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About William T. Vollmann
Bio from Wikipedia, the free encyclopedia. Photo by Øystein Vidnes (http://www.flickr.com/photos/oysteinv/160077312/) [CC BY-SA 2.0 (http://creativecommons.org/licenses/by-sa/2.0)], via Wikimedia Commons.
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In this magnificent work of fiction, acclaimed author William T. Vollmann turns his trenchant eye on the authoritarian cultures of Germany and the USSR in the twentieth century to render a mesmerizing perspective on human experience during wartime. Through interwoven narratives that paint a composite portrait of these two battling leviathans and the monstrous age they defined, Europe Central captures a chorus of voices both real and fictional— a young German who joins the SS to fight its crimes, two generals who collaborate with the enemy for different reasons, the Soviet composer Dmitri Shostakovich and the Stalinist assaults upon his work and life.
In such earlier works of fiction as The Rainbow Stories and The Royal Family, William T. Vollmann wrote of pimps, prostitutes, addicts and homeless dreamers in San Francisco's Tenderloin district. In this new novel, Vollmann returns there with a story that centers around a woman with magical powers whom everyone loves, and who has to love them all back.
After being initiated into a coven of island witches, Neva begins to fulfill her fate in a Tenderloin dive bar. Her worshippers include Richard, the introverted, alcoholic, occasionally omniscient narrator; a profane, aggressive transgender sex worker named Shantelle; the brisk but motherly barmaid Francine; and the former Frank, who has renamed herself after her idol Judy Garland. When Judy starts to love Neva too much, Judy's retired policeman boyfriend embarks on a mission of exposure and destruction.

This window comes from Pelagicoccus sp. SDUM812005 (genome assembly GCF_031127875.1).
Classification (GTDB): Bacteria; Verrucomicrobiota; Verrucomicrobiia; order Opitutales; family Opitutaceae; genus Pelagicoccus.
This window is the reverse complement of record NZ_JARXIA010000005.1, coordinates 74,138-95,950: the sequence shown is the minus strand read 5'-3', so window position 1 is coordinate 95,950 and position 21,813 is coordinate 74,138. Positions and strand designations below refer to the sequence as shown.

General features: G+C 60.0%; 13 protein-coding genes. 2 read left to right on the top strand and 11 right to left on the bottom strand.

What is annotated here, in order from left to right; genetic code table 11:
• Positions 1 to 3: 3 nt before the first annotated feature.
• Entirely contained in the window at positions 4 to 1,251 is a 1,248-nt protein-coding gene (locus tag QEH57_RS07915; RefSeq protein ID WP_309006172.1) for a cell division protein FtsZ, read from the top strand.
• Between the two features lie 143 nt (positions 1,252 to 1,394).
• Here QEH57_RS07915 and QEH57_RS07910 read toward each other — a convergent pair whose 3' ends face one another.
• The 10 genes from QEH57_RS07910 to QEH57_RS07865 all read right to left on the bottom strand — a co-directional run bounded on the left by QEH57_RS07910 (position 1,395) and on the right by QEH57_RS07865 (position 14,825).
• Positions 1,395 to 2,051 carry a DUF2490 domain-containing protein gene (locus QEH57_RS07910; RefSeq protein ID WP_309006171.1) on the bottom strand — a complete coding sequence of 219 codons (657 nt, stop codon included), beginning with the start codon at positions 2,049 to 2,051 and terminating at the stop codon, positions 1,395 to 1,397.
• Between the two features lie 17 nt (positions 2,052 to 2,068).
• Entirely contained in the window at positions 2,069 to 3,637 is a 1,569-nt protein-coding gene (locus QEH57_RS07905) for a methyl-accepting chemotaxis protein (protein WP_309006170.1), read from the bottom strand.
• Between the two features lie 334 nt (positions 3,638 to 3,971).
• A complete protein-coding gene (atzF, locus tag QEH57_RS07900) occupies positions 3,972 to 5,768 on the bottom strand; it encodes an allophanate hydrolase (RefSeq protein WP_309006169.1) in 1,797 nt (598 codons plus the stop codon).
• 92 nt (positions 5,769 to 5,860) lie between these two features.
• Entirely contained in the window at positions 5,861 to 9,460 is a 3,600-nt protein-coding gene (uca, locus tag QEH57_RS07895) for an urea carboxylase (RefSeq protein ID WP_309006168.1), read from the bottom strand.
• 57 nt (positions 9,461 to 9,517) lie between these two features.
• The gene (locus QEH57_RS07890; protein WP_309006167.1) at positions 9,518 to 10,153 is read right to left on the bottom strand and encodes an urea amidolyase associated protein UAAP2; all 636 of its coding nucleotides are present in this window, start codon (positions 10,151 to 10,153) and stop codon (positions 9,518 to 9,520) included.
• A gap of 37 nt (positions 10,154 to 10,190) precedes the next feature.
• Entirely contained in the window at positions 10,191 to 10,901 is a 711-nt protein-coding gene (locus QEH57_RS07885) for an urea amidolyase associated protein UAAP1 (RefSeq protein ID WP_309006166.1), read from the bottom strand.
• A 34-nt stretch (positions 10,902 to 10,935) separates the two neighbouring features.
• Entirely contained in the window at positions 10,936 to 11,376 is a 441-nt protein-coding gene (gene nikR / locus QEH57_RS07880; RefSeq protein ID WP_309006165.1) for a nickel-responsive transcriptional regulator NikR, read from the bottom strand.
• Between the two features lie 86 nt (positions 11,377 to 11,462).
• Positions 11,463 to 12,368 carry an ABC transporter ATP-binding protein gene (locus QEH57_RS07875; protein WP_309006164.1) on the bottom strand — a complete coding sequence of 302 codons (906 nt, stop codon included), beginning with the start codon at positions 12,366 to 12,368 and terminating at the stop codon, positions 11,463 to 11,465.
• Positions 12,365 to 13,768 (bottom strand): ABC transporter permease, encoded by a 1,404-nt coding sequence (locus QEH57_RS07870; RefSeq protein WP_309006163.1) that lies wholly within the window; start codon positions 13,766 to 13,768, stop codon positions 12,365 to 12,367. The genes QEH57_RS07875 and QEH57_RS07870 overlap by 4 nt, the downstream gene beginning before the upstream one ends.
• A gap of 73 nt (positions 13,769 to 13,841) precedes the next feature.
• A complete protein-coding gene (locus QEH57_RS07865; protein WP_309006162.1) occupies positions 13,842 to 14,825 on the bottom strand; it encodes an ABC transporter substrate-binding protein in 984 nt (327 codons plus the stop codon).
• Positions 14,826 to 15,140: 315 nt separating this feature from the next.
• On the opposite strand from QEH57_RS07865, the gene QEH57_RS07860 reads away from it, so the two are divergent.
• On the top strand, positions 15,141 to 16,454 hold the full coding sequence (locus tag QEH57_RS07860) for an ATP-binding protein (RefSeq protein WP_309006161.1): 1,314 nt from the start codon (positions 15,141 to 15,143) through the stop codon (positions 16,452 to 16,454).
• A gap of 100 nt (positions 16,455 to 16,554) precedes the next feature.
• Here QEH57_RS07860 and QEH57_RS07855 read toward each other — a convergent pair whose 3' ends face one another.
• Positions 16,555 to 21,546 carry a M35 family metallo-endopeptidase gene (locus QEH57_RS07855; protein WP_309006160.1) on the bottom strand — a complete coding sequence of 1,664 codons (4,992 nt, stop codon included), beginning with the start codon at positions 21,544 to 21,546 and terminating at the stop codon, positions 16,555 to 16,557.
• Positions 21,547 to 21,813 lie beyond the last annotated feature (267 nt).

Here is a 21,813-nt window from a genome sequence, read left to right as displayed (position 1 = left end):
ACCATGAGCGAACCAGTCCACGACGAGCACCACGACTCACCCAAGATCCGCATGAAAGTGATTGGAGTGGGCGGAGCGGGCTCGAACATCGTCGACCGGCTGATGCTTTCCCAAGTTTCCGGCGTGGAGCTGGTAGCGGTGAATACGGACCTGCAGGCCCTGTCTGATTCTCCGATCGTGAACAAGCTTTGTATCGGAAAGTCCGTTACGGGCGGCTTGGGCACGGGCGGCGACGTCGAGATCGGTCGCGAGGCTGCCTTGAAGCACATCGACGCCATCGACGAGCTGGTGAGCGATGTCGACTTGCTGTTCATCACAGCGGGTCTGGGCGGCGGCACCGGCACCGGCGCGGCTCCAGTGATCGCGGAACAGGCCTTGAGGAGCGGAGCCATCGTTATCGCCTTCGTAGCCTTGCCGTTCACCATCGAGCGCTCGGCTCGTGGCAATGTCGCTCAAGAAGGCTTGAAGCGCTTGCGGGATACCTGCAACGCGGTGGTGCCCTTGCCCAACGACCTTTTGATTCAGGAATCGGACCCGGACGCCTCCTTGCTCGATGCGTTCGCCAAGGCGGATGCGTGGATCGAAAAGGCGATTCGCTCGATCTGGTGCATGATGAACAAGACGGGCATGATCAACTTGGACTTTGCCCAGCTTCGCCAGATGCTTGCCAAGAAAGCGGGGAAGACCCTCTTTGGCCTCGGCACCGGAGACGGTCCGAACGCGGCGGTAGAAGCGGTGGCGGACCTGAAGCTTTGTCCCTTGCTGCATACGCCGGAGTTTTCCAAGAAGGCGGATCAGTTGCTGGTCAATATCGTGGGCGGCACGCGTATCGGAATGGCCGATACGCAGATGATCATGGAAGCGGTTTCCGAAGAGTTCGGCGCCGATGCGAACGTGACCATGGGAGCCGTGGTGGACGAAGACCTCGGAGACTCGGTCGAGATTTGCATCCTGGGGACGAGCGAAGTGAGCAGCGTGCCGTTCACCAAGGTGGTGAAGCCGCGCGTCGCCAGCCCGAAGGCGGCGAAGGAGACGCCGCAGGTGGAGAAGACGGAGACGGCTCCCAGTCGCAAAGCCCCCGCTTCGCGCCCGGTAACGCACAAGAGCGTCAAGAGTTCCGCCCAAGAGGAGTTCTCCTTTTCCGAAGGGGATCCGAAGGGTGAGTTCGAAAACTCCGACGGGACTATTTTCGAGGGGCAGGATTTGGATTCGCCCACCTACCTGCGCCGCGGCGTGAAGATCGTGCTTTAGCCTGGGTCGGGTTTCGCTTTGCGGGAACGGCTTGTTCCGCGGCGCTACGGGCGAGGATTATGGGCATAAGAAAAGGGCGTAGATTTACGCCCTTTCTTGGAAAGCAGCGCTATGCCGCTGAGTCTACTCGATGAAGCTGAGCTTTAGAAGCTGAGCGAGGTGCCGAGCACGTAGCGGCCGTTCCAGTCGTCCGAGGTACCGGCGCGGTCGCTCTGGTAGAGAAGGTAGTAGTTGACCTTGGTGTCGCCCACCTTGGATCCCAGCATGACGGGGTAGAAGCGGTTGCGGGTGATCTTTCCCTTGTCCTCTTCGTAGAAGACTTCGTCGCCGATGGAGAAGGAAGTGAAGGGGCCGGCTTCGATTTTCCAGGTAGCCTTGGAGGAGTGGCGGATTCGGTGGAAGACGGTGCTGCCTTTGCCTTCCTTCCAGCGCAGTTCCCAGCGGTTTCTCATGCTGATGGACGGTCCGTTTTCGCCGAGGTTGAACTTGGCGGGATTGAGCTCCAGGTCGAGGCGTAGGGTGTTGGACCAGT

Crafted out of language by turns spiritual and sexually graphic, The Lucky Star aches with compassion as it explores celebrity culture, gender identity, incest, Christian sacrifice and, most of all, the quotidian and sometimes faltering heroism of marginalized people who in the face of humiliation and outright violence seek to love in their own way, and stand up for who they are.
“The Infinite Jest of climate books.” —The Baffler
An eye-opening look at the consequences of coal mining and oil and natural gas production—the second of a two volume work by award-winning author William T. Vollmann on the ideologies of energy production and the causes of climate change
The second volume of William T. Vollmann's epic book about the factors and human actions that have led to global warming begins in the coal fields of West Virginia and Eastern Kentucky, where "America's best friend" is not merely a fuel, but a "heritage." Over the course of four years Vollmann finds hollowed out towns with coal-polluted streams and acidified drinking water; makes covert visits to mountaintop removal mines; and offers documented accounts of unpaid fines for federal health and safety violations and of miners who died because their bosses cut corners to make more money.